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More images of BUTTERFLIES, MOTHS and CATERPILLARS
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ABOUT THIS IMAGE
Photographed by the roadside somewhere between Canberra and Bungendore, Australia, where I had stopped to photograph
something completely different!
Meadow Argus – Junonia villida
The Meadow Argus is a brown butterfly with two prominent orange and black eye spots on each wing. The eyespots are a defense mechanism that are not only used to frighten predators away, but also to confuse the predators into thinking that the eyespots
are the target, allowing the butterfly to escape with only a small part of the wing being lost.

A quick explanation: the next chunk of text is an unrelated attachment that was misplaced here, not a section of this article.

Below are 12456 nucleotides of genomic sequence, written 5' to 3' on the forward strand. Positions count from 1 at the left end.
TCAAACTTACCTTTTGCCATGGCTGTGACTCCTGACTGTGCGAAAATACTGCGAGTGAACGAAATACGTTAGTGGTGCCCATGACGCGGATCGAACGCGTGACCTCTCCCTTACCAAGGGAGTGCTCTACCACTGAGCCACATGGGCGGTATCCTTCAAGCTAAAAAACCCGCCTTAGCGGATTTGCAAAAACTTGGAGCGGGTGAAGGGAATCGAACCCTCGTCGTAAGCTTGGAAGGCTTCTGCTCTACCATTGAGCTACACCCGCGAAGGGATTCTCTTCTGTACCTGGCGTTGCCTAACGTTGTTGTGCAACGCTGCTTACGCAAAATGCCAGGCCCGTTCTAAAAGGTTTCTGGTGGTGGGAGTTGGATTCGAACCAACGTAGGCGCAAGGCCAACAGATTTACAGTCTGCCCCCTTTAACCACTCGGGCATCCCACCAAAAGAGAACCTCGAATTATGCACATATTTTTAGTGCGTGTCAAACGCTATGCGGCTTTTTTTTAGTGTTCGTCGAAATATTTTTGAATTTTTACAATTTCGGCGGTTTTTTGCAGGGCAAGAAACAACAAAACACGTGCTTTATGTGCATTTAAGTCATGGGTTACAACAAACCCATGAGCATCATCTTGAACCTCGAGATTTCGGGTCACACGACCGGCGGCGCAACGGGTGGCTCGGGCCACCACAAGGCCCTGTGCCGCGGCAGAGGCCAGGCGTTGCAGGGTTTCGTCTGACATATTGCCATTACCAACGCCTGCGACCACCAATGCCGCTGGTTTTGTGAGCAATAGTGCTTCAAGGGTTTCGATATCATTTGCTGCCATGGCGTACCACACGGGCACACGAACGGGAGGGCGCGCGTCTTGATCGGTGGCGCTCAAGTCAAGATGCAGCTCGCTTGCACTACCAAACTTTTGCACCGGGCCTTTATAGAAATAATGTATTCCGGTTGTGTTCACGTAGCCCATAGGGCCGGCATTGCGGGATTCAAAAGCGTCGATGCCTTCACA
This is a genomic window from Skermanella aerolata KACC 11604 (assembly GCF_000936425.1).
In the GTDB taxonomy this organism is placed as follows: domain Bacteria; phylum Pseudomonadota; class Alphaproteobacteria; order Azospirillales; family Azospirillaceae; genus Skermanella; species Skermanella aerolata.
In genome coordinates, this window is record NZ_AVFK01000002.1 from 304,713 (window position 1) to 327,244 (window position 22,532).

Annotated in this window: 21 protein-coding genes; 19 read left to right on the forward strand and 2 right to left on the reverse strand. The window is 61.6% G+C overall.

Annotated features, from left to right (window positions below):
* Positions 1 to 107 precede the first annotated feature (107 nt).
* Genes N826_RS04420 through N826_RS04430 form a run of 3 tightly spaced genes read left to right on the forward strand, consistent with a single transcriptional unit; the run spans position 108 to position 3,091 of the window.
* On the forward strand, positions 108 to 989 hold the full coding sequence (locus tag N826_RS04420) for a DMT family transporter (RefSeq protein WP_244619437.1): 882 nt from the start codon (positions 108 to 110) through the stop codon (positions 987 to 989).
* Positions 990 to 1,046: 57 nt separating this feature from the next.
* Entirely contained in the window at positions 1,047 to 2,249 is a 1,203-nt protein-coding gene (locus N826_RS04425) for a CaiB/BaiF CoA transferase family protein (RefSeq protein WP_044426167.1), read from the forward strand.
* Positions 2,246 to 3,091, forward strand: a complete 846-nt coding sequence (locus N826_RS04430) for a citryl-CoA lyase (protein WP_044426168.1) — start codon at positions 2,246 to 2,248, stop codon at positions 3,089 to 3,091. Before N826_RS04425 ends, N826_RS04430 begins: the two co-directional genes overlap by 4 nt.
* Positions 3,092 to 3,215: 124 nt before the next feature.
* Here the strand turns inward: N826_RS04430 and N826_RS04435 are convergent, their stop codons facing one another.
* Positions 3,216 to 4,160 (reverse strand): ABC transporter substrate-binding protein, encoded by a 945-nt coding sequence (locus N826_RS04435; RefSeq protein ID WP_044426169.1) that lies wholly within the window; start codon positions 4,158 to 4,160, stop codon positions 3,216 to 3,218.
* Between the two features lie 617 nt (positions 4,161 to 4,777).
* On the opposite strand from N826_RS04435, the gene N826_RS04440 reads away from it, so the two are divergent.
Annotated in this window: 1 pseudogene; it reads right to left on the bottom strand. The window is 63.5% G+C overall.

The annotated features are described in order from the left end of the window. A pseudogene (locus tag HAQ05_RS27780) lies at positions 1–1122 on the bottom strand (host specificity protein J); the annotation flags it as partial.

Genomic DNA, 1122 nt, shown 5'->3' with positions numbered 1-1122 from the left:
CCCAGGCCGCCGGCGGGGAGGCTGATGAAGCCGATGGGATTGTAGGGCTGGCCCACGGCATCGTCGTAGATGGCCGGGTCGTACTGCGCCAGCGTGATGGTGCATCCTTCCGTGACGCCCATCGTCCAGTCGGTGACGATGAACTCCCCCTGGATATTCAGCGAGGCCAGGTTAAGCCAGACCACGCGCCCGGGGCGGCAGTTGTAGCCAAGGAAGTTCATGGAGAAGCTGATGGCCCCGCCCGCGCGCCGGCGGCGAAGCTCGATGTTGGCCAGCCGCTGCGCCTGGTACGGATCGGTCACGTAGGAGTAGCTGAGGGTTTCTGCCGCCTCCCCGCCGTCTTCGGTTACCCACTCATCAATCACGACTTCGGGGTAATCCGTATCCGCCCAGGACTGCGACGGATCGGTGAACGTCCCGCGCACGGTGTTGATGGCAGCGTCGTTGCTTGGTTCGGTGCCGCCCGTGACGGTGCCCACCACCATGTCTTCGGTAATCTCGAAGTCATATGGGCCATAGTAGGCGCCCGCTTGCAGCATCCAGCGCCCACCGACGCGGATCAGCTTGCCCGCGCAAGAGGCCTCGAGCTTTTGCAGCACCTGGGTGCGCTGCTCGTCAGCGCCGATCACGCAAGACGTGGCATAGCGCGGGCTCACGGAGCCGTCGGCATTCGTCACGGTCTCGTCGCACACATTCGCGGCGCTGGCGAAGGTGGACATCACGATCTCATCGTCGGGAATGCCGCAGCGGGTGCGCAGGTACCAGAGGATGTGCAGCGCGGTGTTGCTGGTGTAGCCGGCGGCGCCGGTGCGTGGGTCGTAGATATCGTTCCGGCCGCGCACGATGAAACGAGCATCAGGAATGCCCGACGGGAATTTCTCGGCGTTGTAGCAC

They have a wingspan of 40mm to 55mm and are usually seen within 1m of the ground, often at rest on the ground with wings open.
As the butterfly rests, it can sit in four different positions depending on the current situation. These positions include:
If the sun is shining, the butterfly will open and relax its wings
If danger approaches while in the sunlight the butterfly will open its wings further revealing eyespots on its hindwings
If the sun is not shining the butterfly will close its wings
If danger approaches while there is no sunlight the butterfly will raise its frontwings revealing hidden eyespots
Meadow Argus butterflies are found in many habitats across much of Australia, including woodland, grassland, and drier interior as
well as suburban gardens, feeding from a wide range of food plants. They are more commonly seen in warmer months.
Information from observation and various internet sources.